Implementing Interfaces with Java Records

If you have not read my article on Java records and do not know about this topic, please read my blog titled "Customizing Java Records" first and then come back to this one.

Now that you know how to customize Java records, implementing an interface using Java records should be very easy to understand. If you don't know about interfaces in Java, you can read more on my article about interfaces. The recipe for implementing an interface is simply an expansion of what you learned in my previous blog on how to customize a Java record. Following our Rectangle example, let's create an interface with the same two methods we used before.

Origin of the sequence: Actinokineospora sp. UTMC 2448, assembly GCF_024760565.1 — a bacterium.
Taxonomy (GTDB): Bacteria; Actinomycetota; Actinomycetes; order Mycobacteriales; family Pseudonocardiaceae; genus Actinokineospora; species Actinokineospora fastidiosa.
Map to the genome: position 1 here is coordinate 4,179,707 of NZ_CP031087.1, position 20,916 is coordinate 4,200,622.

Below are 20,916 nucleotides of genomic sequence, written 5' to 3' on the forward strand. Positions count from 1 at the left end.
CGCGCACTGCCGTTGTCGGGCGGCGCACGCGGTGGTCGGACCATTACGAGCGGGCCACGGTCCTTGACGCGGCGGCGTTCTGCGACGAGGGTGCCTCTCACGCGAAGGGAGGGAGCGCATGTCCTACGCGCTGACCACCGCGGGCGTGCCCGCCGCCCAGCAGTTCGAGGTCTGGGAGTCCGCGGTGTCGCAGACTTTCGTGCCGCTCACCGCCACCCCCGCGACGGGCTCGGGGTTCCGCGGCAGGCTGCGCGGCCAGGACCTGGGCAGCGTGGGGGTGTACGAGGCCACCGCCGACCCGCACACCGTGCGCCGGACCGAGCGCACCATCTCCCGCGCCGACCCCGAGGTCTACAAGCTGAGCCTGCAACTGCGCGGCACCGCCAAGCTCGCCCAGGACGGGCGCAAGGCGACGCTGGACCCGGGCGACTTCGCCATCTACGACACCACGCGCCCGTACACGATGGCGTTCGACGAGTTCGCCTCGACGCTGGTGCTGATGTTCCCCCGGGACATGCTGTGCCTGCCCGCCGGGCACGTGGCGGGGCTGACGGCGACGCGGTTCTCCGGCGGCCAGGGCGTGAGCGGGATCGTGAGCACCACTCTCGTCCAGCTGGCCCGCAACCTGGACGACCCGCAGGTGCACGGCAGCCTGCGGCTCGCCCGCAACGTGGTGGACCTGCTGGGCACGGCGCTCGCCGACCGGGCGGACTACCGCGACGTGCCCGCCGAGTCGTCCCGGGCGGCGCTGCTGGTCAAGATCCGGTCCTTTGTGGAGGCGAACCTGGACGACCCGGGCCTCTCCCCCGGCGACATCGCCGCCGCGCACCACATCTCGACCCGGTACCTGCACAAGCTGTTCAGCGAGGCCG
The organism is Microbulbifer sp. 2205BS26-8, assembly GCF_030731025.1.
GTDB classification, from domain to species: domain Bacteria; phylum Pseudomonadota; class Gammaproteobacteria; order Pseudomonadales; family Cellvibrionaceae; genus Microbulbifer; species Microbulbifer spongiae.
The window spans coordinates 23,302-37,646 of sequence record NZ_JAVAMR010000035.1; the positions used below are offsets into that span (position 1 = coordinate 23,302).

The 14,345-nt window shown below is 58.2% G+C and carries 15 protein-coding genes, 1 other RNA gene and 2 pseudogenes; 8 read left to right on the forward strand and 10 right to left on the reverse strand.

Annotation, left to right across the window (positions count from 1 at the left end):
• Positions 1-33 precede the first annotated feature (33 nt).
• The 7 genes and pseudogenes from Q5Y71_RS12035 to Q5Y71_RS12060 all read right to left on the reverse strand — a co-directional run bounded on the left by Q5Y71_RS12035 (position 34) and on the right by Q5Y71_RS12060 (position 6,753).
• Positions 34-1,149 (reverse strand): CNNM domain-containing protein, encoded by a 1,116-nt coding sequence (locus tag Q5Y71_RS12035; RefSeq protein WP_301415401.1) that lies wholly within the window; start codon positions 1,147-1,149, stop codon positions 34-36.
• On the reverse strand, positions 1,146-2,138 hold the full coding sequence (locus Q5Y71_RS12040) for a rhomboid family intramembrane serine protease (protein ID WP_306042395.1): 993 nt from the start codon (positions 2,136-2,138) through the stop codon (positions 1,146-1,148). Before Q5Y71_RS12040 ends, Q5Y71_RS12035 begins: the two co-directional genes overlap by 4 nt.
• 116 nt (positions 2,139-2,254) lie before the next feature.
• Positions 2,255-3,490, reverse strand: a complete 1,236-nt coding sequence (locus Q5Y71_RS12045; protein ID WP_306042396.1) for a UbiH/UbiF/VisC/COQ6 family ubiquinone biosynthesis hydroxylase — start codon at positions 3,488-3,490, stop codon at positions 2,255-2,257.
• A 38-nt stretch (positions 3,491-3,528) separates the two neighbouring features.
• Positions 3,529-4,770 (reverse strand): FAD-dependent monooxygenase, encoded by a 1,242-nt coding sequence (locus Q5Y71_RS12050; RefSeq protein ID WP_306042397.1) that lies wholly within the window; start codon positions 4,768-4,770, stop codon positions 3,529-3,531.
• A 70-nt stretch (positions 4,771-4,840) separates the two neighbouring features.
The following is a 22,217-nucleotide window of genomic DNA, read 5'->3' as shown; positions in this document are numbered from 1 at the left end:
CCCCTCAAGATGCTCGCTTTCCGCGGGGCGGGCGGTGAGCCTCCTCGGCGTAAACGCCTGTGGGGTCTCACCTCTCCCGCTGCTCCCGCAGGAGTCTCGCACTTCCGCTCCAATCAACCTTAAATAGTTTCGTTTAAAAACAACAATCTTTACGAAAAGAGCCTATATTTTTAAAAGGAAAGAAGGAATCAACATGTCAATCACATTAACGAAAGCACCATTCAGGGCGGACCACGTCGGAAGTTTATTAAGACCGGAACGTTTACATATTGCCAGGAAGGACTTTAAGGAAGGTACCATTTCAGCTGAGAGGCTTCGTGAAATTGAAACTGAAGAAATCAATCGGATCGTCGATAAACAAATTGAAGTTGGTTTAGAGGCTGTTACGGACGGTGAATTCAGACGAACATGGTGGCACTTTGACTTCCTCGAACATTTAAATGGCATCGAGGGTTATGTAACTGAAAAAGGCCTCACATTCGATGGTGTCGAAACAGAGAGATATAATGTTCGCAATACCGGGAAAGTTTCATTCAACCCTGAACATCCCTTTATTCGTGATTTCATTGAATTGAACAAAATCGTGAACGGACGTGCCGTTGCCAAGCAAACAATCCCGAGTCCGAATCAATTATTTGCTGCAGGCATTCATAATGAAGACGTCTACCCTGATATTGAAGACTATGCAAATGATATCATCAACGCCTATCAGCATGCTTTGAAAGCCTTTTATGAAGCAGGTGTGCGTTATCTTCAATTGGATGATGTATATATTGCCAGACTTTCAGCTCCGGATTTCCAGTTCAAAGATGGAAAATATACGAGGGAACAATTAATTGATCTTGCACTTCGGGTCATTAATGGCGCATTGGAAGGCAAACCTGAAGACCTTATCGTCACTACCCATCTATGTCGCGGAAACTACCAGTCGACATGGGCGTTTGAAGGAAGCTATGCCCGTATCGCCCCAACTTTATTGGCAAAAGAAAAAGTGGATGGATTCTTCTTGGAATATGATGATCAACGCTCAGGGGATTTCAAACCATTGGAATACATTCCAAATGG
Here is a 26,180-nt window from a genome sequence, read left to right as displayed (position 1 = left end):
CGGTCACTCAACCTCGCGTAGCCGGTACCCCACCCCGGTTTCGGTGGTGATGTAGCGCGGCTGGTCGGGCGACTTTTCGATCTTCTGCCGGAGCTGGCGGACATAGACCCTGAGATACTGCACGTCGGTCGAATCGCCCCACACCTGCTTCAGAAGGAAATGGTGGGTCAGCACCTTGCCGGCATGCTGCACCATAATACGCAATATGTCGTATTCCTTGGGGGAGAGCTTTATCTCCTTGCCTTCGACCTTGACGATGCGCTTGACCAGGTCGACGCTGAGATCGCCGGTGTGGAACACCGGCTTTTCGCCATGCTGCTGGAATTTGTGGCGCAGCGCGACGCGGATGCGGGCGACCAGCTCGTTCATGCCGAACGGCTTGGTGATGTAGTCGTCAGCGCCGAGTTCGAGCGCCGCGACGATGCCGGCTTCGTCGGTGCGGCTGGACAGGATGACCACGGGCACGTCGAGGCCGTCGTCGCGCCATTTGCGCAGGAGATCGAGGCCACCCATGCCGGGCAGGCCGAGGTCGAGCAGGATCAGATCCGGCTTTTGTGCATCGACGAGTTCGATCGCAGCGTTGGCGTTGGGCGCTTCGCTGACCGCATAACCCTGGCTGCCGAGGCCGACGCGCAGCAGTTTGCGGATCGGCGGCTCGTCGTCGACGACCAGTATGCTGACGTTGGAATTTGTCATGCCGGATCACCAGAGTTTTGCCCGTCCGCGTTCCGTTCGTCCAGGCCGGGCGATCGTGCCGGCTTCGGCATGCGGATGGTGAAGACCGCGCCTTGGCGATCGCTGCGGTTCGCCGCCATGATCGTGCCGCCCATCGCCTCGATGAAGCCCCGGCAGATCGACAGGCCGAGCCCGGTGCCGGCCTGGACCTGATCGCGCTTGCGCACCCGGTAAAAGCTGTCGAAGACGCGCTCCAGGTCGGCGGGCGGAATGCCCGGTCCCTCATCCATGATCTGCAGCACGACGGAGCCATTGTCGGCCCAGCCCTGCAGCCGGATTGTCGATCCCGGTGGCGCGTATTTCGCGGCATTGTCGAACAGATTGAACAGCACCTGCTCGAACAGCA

public interface Shape {
    double area();
    double perimeter();
Now, let's further customize the previous example by doing two things:
  1. Add implements Shape at the end of the record declaration (after the record constructor), and
  2. Add @Override to the existing methods to ensure these methods comply with the contract established by the Shape interface

public record Rectangle (double width, double height) implements Shape {

    public double area() {
        return width * height;

    public double perimeter() {
        return 2 * (width + height);
And that is it! We just implemented an interface using a Java record.


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